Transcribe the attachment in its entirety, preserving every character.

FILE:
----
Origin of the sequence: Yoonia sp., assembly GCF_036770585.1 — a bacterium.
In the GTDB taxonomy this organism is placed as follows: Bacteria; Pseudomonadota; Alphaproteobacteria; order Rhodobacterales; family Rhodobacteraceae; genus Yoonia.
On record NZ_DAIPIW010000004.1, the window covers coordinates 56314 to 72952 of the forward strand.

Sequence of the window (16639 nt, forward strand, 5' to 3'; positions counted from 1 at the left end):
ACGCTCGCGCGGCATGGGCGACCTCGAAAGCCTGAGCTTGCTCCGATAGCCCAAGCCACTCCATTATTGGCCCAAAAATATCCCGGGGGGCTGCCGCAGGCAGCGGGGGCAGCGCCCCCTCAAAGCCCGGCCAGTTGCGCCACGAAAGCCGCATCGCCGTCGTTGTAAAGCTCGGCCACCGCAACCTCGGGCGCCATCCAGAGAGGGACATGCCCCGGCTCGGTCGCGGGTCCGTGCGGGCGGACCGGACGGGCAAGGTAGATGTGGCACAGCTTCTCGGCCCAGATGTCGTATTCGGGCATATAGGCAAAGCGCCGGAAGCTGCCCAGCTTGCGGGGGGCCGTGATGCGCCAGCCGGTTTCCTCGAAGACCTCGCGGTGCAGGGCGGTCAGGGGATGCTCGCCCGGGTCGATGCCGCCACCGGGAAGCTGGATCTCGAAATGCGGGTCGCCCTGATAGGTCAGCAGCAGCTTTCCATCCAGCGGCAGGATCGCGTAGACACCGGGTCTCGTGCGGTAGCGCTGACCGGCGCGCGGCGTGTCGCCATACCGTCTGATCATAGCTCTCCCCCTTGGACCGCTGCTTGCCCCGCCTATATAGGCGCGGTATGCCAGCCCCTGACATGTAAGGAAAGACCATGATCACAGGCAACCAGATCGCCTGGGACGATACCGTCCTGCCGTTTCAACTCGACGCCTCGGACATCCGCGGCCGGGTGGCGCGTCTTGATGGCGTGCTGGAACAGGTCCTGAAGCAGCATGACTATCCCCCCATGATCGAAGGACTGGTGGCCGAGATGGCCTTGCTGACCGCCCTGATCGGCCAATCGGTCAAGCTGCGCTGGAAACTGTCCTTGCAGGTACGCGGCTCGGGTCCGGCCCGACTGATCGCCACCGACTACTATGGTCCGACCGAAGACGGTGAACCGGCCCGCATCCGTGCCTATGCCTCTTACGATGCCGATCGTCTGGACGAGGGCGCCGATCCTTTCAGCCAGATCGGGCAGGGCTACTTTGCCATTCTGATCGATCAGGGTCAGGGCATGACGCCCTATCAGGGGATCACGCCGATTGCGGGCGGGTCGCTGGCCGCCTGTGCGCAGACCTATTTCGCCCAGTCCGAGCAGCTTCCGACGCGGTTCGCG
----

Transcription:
Origin of the sequence: Yoonia sp., assembly GCF_036770585.1 — a bacterium.
In the GTDB taxonomy this organism is placed as follows: Bacteria; Pseudomonadota; Alphaproteobacteria; order Rhodobacterales; family Rhodobacteraceae; genus Yoonia.
On record NZ_DAIPIW010000004.1, the window covers coordinates 56314 to 72952 of the forward strand.

Sequence of the window (16639 nt, forward strand, 5' to 3'; positions counted from 1 at the left end):
ACGCTCGCGCGGCATGGGCGACCTCGAAAGCCTGAGCTTGCTCCGATAGCCCAAGCCACTCCATTATTGGCCCAAAAATATCCCGGGGGGCTGCCGCAGGCAGCGGGGGCAGCGCCCCCTCAAAGCCCGGCCAGTTGCGCCACGAAAGCCGCATCGCCGTCGTTGTAAAGCTCGGCCACCGCAACCTCGGGCGCCATCCAGAGAGGGACATGCCCCGGCTCGGTCGCGGGTCCGTGCGGGCGGACCGGACGGGCAAGGTAGATGTGGCACAGCTTCTCGGCCCAGATGTCGTATTCGGGCATATAGGCAAAGCGCCGGAAGCTGCCCAGCTTGCGGGGGGCCGTGATGCGCCAGCCGGTTTCCTCGAAGACCTCGCGGTGCAGGGCGGTCAGGGGATGCTCGCCCGGGTCGATGCCGCCACCGGGAAGCTGGATCTCGAAATGCGGGTCGCCCTGATAGGTCAGCAGCAGCTTTCCATCCAGCGGCAGGATCGCGTAGACACCGGGTCTCGTGCGGTAGCGCTGACCGGCGCGCGGCGTGTCGCCATACCGTCTGATCATAGCTCTCCCCCTTGGACCGCTGCTTGCCCCGCCTATATAGGCGCGGTATGCCAGCCCCTGACATGTAAGGAAAGACCATGATCACAGGCAACCAGATCGCCTGGGACGATACCGTCCTGCCGTTTCAACTCGACGCCTCGGACATCCGCGGCCGGGTGGCGCGTCTTGATGGCGTGCTGGAACAGGTCCTGAAGCAGCATGACTATCCCCCCATGATCGAAGGACTGGTGGCCGAGATGGCCTTGCTGACCGCCCTGATCGGCCAATCGGTCAAGCTGCGCTGGAAACTGTCCTTGCAGGTACGCGGCTCGGGTCCGGCCCGACTGATCGCCACCGACTACTATGGTCCGACCGAAGACGGTGAACCGGCCCGCATCCGTGCCTATGCCTCTTACGATGCCGATCGTCTGGACGAGGGCGCCGATCCTTTCAGCCAGATCGGGCAGGGCTACTTTGCCATTCTGATCGATCAGGGTCAGGGCATGACGCCCTATCAGGGGATCACGCCGATTGCGGGCGGGTCGCTGGCCGCCTGTGCGCAGACCTATTTCGCCCAGTCCGAGCAGCTTCCGACGCGGTTCGCG